A satellite-reception system consists of, at minimum, four parts:
  • First you have a high-gain antenna, generally a parabolic dish. The size of this dish depends on the frequency you want to receive, which depends on the satellite band. C-band used to be the best for viewing downlink feeds, and that means a fairly big dish, but at least as of a few years ago a lot more stuff was moving to Ku, which only requires pizzabox dishes.
  • The antenna focuses the signal on a Low Noise Block (LNB) amplifier. The satellite broadcast frequencies are so high that they'd be attenuated very quickly in the feedline running from your antenna down to your receiver. So unlike a VHF or UHF terrestrial system, where the first amplification stage is usually down in the receiver, satellite systems put the first amplifier up on the dish. It's called a "block" amplifier because it amplifies and frequency-shifts a whole range of input frequencies at once. Generally it'll shift everything in the desired band (C or Ku) down into the UHF/VHF (I think; I forget the exact frequencies most of them use as outputs). The LNB is powered by a DC bias applied to the feedline by the receiver, or a separate "power inserter" somewhere in the line.
  • Then you have a feedline, basically a piece of (hopefully good) coax cable running from the LNB into your house. Don't skimp on shitty coax, it'll just cause you pain. Buy good stuff and make sure you terminate the ends properly with weatherproof connectors.
  • Then you have the receiver, which takes the signal from the LNB and produces something you can watch on a TV. This could involve either digital or analog processing, although digital is more common now. (I have no idea if anyone is still broadcasting analog downlinks.) In addition to just decoding the signal, this step might also involve decryption (for digital) or descrambling (for analog). And depending on the receiver you'll get various outputs. Probably NTSC on composite and S-Video at minimum, but maybe component. This is where you'd plug in your VCR or DVD recorder.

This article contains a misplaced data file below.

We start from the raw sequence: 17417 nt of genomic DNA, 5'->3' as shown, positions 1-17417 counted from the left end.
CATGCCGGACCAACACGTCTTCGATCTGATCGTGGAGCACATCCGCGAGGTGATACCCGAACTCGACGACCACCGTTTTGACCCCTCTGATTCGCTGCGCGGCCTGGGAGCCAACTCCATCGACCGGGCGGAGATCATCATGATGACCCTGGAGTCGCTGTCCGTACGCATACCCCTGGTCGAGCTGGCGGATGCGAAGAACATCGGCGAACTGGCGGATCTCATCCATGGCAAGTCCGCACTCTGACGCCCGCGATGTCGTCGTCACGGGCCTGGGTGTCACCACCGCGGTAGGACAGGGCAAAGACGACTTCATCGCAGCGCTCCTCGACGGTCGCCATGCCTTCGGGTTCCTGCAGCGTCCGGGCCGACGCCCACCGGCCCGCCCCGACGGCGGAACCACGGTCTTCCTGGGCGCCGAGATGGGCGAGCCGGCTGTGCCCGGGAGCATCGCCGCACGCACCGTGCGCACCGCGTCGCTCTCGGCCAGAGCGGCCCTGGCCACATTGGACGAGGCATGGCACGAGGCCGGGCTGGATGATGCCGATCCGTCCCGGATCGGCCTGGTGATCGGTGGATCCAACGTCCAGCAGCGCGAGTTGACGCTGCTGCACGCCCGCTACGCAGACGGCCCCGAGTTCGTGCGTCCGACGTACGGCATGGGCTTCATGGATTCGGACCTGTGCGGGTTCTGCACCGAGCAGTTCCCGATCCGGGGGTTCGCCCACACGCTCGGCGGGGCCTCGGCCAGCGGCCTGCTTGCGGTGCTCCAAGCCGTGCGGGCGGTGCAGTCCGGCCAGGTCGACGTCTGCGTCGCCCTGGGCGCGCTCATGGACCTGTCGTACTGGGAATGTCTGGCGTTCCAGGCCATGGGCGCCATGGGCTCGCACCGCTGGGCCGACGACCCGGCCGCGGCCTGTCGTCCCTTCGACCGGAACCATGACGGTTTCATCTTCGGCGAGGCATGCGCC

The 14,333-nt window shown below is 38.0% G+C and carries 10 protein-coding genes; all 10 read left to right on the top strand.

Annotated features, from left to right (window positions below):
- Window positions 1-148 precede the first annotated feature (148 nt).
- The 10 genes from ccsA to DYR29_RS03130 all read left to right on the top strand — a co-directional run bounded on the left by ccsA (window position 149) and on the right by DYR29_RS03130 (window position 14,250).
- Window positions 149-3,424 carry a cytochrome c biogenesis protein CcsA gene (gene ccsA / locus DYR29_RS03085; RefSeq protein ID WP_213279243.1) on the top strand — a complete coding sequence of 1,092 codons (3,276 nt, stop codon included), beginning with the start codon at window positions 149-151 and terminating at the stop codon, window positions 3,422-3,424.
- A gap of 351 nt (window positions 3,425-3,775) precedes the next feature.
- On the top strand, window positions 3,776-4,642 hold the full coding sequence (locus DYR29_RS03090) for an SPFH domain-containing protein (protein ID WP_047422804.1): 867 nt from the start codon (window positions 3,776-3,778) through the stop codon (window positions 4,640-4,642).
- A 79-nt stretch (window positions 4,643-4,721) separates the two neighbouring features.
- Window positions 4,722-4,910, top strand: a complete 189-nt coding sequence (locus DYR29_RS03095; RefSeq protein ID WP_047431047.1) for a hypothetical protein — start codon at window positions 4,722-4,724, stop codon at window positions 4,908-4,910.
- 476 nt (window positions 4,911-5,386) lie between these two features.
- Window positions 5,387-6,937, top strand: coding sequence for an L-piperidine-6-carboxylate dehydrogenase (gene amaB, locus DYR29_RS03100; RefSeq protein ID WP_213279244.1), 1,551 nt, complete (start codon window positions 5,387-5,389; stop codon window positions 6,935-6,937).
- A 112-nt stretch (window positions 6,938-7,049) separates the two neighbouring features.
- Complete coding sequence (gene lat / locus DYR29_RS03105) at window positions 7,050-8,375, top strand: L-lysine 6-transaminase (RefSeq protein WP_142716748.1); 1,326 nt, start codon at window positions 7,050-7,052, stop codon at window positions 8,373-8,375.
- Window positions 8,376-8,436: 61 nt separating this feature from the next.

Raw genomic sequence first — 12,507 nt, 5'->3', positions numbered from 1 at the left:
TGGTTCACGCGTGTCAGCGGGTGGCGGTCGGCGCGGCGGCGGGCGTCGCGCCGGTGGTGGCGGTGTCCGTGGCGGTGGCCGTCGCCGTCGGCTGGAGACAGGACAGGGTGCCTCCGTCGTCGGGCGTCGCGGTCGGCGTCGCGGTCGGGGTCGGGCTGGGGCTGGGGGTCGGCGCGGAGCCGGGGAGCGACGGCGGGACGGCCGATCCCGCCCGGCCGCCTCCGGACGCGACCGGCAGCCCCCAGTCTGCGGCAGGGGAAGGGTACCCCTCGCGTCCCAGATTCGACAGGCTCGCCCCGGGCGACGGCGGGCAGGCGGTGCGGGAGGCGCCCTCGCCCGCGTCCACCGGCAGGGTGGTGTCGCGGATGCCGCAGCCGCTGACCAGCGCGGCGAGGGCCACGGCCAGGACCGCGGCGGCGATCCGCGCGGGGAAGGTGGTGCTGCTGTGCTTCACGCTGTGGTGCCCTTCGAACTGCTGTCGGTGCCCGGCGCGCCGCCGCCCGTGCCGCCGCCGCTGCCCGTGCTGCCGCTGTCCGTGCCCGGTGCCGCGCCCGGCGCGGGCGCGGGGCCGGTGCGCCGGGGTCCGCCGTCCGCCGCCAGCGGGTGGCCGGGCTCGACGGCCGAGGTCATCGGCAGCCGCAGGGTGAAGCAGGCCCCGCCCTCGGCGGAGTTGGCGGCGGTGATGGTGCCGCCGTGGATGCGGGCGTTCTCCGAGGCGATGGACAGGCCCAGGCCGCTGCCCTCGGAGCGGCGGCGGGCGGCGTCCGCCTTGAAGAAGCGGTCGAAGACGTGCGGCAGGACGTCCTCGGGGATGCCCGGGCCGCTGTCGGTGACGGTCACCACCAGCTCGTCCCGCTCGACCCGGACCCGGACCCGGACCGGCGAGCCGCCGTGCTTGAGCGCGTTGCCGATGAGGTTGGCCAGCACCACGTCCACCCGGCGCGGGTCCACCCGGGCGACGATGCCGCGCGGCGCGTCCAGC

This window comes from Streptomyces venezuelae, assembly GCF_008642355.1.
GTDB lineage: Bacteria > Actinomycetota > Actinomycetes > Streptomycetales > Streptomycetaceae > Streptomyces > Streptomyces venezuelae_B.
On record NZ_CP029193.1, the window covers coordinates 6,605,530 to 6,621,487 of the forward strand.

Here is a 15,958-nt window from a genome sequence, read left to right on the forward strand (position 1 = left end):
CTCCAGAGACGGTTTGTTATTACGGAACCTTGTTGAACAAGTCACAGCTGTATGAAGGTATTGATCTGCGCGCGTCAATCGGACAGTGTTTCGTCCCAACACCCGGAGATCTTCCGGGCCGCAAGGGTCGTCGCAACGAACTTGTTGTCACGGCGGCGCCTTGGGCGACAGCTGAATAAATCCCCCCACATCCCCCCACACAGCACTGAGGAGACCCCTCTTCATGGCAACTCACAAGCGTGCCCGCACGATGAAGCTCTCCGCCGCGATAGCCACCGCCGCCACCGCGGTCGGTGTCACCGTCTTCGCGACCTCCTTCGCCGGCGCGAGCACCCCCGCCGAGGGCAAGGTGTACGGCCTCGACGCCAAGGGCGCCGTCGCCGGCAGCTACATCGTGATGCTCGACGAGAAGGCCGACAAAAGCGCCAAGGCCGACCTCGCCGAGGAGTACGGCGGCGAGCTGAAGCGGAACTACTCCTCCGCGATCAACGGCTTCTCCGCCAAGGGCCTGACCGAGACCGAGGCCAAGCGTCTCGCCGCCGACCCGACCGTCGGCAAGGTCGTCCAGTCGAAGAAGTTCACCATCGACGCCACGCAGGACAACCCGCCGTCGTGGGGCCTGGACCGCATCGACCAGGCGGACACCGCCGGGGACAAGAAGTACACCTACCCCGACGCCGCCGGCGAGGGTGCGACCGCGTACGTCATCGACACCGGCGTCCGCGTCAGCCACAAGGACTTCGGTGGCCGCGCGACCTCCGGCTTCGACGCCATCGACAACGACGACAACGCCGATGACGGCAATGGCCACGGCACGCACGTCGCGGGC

My information is old so maybe things have changed, but I suspect the basics still hold.

For a good hobbyist system, you really want a dish that has motorized azimuth and declination, so you can aim it at different birds without going outside (or worse, up on the roof). But if you only care about one particular feed, this might not matter.

Also, if you're temporarily mounting a dish out in your yard, an aluminum patio umbrella pole stuck into a 5-gallon bucket full of concrete serves admirably as a mast and anchor, and can be purchased for less than $20 at Home Depot.
posted by Kadin2048 at 10:16 AM on January 12, 2010 [1 favorite]

The suggesion of a 5-gal bucket full of concrete is applicable to small Ku/J band dishes only, not C-band...
posted by Kadin2048 at 10:24 AM on January 12, 2010

This is almost useless, but most NA satellites are over the pacific. But I've been seeing (small) dishes pointed East lately, so there may be some over the Atlantic.

Beyond that, all I can say is that the video has to get to GB somehow, and I presume it is satellite. If the CA broadcasters can't or won't help you, there may be a local video club of some kind that might be able to help you out.
posted by gjc at 6:49 PM on January 12, 2010

gjc - it's not always by satellite, quite frequently it is over dedicated fibre as well. Often a broadcast centre in one place will receive a broadcast via one medium and pass it on via another.

Eg, in the Auckland, NZ broadcast hub content will be received via satellite and then shared on (there are various contractual and reciprocal arrangements) via fibre to the states. Not sure how that works for the USA --> UK but it's probable that content is re-upped to satellites covering Europe after being received via fibre.
posted by chrisbucks at 5:12 AM on January 13, 2010